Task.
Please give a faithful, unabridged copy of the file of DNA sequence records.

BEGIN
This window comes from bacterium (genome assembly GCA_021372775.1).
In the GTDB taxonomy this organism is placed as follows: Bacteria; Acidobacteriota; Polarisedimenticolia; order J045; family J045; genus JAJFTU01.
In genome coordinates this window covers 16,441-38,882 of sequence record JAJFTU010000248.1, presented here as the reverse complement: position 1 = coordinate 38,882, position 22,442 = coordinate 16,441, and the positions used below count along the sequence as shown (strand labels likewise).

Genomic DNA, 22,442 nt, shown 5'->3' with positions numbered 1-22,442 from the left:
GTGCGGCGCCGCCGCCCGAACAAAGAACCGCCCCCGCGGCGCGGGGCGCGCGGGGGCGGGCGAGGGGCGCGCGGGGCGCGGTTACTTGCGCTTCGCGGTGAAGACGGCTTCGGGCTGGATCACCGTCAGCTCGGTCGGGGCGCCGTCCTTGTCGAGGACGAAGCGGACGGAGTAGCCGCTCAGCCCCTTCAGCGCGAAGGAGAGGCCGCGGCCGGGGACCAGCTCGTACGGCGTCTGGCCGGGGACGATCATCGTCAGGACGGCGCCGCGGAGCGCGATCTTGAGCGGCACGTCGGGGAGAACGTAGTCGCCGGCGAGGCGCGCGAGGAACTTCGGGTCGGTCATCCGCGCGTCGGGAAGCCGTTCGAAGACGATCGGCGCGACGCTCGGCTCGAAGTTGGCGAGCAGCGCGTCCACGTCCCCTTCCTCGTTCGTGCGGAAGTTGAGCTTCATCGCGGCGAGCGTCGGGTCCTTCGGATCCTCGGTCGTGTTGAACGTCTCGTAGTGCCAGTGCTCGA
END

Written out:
This window comes from bacterium (genome assembly GCA_021372775.1).
In the GTDB taxonomy this organism is placed as follows: Bacteria; Acidobacteriota; Polarisedimenticolia; order J045; family J045; genus JAJFTU01.
In genome coordinates this window covers 16,441-38,882 of sequence record JAJFTU010000248.1, presented here as the reverse complement: position 1 = coordinate 38,882, position 22,442 = coordinate 16,441, and the positions used below count along the sequence as shown (strand labels likewise).

Genomic DNA, 22,442 nt, shown 5'->3' with positions numbered 1-22,442 from the left:
GTGCGGCGCCGCCGCCCGAACAAAGAACCGCCCCCGCGGCGCGGGGCGCGCGGGGGCGGGCGAGGGGCGCGCGGGGCGCGGTTACTTGCGCTTCGCGGTGAAGACGGCTTCGGGCTGGATCACCGTCAGCTCGGTCGGGGCGCCGTCCTTGTCGAGGACGAAGCGGACGGAGTAGCCGCTCAGCCCCTTCAGCGCGAAGGAGAGGCCGCGGCCGGGGACCAGCTCGTACGGCGTCTGGCCGGGGACGATCATCGTCAGGACGGCGCCGCGGAGCGCGATCTTGAGCGGCACGTCGGGGAGAACGTAGTCGCCGGCGAGGCGCGCGAGGAACTTCGGGTCGGTCATCCGCGCGTCGGGAAGCCGTTCGAAGACGATCGGCGCGACGCTCGGCTCGAAGTTGGCGAGCAGCGCGTCCACGTCCCCTTCCTCGTTCGTGCGGAAGTTGAGCTTCATCGCGGCGAGCGTCGGGTCCTTCGGATCCTCGGTCGTGTTGAACGTCTCGTAGTGCCAGTGCTCGA